What the heck is dementia? I have a better question.
By David Hart, Ph.D.
For over a decade now, I’ve taught a community health series I call Memory Boosters. Memory Boosters is a 4-part program that addresses brain fitness and neuroplasticity. The course inevitably attracts older adults who are concerned about their memory. Most frequently I hear similar complaints, including “I’m no good with names anymore” or “sometimes I walk into a room and forget what I’m supposed to do there.” These concerns may be best framed in the context of Alzheimer’s disease (AD) – the most common cause of dementia.
Dementia, Alzheimer’s Disease and Memory
A survey conducted by the Kaiser Foundation found that AD is the most feared disease amongst adults 55 and older. The finding is not surprising noting the devastating effects of AD, which is now the 6th leading cause of death in the United States. My students are often searching for reassurance that their memory challenges are not the beginning stages of AD or another dementia. When I begin the discussion on the differences between normal age-related cognitive decline and AD, I’m often queried on the differences between AD and dementia. The question usually goes something like this: what the heck is dementia, anyway?
Dementia: A Clinical Syndrome
The nuanced answer is that dementia is a clinical syndrome – essentially a term to describe a cluster of symptoms and behaviors. It’s not a disease. I know this is confusing to most readers but let me attempt to clarify. In order to be described as exhibiting dementia, the patient must demonstrate an impairment of memory and cognition (i.e., judgement, language, planning, comprehension, orientation, etc.) and those impairments combined interrupt the patient’s day-to-day functioning. Functional impairment might include challenges with balancing a checkbook, navigating the internet, becoming lost in familiar surroundings, or remembering whether or not there’s a pot on the stove. That’s the basic definition of dementia. The harder but better question to answer: what is the physiological cause of dementia?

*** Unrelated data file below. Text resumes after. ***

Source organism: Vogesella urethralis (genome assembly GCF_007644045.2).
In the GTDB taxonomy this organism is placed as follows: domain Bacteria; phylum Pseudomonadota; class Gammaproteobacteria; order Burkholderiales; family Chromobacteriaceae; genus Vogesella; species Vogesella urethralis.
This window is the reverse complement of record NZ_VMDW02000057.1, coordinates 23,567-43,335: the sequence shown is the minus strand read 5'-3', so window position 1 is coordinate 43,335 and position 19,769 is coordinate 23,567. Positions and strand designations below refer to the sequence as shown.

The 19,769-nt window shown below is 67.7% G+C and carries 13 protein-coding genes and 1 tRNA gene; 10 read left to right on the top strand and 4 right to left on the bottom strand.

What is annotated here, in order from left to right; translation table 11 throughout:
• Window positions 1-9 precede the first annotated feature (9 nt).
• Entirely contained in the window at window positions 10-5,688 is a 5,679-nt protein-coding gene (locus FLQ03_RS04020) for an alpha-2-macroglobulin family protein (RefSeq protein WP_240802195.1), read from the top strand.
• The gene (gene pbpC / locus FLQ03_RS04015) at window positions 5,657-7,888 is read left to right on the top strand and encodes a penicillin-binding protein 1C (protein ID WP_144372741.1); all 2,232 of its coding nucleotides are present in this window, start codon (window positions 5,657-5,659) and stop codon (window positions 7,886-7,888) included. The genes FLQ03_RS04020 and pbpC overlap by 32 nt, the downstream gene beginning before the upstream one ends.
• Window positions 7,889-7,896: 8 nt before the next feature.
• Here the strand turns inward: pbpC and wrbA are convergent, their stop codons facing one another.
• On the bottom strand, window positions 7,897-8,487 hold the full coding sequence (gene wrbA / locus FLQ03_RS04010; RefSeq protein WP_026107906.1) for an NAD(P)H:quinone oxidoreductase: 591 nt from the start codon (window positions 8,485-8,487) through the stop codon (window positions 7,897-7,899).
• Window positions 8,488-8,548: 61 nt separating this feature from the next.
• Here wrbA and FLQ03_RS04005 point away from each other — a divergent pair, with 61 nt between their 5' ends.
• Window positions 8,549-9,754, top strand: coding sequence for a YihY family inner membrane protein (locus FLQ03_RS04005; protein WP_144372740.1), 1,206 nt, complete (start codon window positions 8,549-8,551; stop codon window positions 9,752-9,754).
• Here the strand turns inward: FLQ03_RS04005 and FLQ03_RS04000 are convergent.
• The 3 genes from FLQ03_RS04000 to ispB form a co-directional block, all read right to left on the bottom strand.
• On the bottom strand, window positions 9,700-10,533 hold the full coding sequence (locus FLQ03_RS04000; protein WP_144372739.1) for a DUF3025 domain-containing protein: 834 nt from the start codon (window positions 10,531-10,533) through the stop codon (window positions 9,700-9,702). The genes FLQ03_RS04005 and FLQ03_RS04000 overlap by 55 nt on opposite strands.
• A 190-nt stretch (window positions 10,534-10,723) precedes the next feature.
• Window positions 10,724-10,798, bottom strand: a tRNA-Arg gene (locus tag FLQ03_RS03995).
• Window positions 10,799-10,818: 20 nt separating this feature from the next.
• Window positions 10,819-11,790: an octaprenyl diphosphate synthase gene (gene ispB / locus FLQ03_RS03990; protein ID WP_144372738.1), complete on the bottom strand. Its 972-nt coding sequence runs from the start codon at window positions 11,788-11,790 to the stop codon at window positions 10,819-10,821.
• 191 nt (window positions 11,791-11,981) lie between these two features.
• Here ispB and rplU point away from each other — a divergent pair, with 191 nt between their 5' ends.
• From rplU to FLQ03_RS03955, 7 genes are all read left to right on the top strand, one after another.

Alzheimer’s Disease: Reversible vs Irreversible Causes
More than likely, in 50%-75% of all dementia cases, Alzheimer’s disease is the cause. But there are other causes as well, including those that may be reversible. Yes, I wrote reversible. Nearly 8% of identified dementias are caused by treatable medical disorders, including medication side effects, internal infections, dehydration, and other metabolic issues. The probability, though, that dementia symptoms are cause by an irreversible degenerative brain disease, are high. Irreversible causes of dementia include AD, frontotemporal dementia, dementia with Lewy Body, vascular dementia, and dementia caused by traumatic brain injury in addition to numerous others.
Readers are invited to consider how this information might apply to their lives. First, studies have found that individuals who complain frequently about their memories are at greater risk for developing dementia. Because AD is such a feared disease, often older adults avoid discussing symptoms with their physicians. I highly recommend promptly sharing your concerns in an effort to rule out treatable medical disorders. You might find that a new medication is causing your forgetfulness.
If your healthcare team determines that you or your loved one has an irreversible cause of dementia it’s critical to know sooner rather than later in an effort to appropriately plan for the future. Also, if you’ve been “diagnosed” with dementia, I encourage you to ask the simple question: what’s causing my dementia? If your physician is uncertain, advocating for additional evaluation and assessment is recommended (there are advanced diagnostic centers are UCLA and USC).
Although treatments for all dementias are relatively uniform, the symptoms and degenerative progression are different for each. Therefore, planning requires a more tailored approach. Despite limited treatment options, there are a myriad of programs and services throughout the South Bay that can help to maintain a good quality of life over the course of AD or other irreversible dementia. The bottom line: dementia is an umbrella term to describe symptoms and behaviors. But the term itself doesn’t provide the whole answer. What’s causing my dementia? Now that’s one heck of a better question.
Dr. David Hart, Ph.D. at Always Best Care SouthBay
Dr. David Hart, Ph.D. is the Director of Clinical Services at Always Best Care Senior Services and is a faculty member in the Department of Counseling at California State University, Fullerton. Dr. Hart is a trained psychotherapist who specializes in working with older adults generally and people with dementia and their families specifically. He is currently the Chair of the South Bay Dementia Education Consortium, has authored book chapters, and presented on a myriad of topics at local, national, and international conferences. Dr. Hart facilitates several programs in the South Bay, including Caregiving Essentials, a 3-hour workshop for family caregivers caring for a loved one with dementia, and Memory Club, an 8-week psycho-educational support group for people diagnosed with early-stage Alzheimer’s disease, mild cognitive impairment, or another dementia.